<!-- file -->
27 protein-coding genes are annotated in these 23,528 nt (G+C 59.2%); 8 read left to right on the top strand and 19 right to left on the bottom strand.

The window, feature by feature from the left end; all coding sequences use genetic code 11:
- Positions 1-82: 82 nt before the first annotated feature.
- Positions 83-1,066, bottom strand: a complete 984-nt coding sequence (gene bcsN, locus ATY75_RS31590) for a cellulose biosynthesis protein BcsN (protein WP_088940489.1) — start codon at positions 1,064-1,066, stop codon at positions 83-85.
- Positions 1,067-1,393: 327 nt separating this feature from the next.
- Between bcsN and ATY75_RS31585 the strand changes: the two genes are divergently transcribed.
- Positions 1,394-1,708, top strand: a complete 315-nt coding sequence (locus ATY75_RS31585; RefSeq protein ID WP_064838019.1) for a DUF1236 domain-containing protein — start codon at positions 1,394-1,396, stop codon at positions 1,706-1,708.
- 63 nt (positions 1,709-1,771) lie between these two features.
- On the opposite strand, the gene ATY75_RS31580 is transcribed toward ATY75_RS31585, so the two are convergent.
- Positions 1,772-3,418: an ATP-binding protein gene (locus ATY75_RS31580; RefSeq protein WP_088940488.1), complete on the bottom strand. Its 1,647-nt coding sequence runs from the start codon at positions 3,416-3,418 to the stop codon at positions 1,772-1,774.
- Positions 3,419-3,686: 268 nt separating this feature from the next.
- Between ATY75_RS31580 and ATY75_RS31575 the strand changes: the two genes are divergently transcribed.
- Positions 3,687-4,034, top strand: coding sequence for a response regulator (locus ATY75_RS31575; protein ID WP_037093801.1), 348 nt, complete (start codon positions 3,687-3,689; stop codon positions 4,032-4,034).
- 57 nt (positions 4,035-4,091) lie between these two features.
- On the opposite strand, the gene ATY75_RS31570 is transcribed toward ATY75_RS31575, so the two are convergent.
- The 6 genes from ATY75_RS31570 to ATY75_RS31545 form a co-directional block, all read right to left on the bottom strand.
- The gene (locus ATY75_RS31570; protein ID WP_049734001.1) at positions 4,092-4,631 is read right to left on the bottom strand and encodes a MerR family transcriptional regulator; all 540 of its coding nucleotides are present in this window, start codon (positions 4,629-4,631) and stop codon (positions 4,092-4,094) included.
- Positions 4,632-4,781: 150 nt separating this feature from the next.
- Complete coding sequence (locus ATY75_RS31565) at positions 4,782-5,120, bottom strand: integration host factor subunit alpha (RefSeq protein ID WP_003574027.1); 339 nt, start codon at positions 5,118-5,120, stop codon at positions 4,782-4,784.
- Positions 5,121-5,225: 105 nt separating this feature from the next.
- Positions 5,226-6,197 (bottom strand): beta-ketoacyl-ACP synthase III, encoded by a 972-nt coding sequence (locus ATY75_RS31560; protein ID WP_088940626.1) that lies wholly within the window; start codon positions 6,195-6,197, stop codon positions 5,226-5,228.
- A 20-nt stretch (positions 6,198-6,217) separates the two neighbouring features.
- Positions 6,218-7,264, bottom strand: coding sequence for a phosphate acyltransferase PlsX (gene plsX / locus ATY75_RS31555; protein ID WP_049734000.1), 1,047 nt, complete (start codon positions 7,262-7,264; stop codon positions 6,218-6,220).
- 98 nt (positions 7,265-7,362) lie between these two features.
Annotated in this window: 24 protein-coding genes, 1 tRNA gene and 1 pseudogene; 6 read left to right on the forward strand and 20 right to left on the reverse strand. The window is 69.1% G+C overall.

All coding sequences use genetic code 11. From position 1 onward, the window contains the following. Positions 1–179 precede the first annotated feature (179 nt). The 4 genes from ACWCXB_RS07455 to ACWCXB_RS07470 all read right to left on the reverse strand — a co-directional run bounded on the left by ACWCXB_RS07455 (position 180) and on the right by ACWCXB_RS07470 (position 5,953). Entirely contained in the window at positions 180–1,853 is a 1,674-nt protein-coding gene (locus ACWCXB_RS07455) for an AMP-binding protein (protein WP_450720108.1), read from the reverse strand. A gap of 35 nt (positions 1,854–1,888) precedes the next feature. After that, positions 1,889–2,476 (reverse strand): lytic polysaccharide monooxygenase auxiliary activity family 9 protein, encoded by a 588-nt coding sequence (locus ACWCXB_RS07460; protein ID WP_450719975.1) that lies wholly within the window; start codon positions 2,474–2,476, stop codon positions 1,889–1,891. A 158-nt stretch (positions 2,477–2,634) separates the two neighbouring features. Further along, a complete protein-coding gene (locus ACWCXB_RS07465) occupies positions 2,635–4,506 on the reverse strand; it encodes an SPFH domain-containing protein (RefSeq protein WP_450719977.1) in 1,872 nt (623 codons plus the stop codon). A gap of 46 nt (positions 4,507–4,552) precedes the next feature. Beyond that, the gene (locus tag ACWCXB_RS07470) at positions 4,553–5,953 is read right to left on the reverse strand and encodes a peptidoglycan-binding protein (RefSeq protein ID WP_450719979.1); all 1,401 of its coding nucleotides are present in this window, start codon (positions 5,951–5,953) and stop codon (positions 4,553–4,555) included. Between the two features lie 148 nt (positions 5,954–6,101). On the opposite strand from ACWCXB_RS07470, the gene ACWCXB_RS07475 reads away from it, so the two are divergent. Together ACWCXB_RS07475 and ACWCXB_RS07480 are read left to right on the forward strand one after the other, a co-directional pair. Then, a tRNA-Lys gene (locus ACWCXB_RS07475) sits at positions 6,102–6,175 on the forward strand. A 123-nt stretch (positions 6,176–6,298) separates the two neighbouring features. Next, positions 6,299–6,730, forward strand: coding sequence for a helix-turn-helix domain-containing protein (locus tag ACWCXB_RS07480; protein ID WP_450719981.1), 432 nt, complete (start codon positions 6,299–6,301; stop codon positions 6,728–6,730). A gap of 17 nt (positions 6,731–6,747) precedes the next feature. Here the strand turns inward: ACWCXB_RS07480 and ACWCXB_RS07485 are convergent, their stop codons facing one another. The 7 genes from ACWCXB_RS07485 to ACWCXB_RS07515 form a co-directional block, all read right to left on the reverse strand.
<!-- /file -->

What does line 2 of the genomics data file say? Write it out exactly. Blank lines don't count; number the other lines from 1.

The window, feature by feature from the left end; all coding sequences use genetic code 11: